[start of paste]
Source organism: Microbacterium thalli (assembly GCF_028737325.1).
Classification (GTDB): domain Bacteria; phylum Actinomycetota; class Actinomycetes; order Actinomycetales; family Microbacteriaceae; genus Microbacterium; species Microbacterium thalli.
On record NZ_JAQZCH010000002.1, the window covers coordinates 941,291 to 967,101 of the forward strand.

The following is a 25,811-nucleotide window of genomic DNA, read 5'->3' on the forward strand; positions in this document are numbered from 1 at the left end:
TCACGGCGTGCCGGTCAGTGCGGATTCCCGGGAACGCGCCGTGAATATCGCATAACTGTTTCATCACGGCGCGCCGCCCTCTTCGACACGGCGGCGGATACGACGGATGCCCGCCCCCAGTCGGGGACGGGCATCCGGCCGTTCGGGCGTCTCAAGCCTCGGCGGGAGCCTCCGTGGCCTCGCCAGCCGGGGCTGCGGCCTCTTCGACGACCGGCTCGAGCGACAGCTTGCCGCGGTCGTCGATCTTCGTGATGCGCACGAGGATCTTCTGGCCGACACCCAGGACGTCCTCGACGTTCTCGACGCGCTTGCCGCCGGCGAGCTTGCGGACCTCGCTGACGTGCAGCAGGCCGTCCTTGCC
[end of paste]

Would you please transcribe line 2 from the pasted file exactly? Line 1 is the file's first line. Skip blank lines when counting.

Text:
Classification (GTDB): domain Bacteria; phylum Actinomycetota; class Actinomycetes; order Actinomycetales; family Microbacteriaceae; genus Microbacterium; species Microbacterium thalli.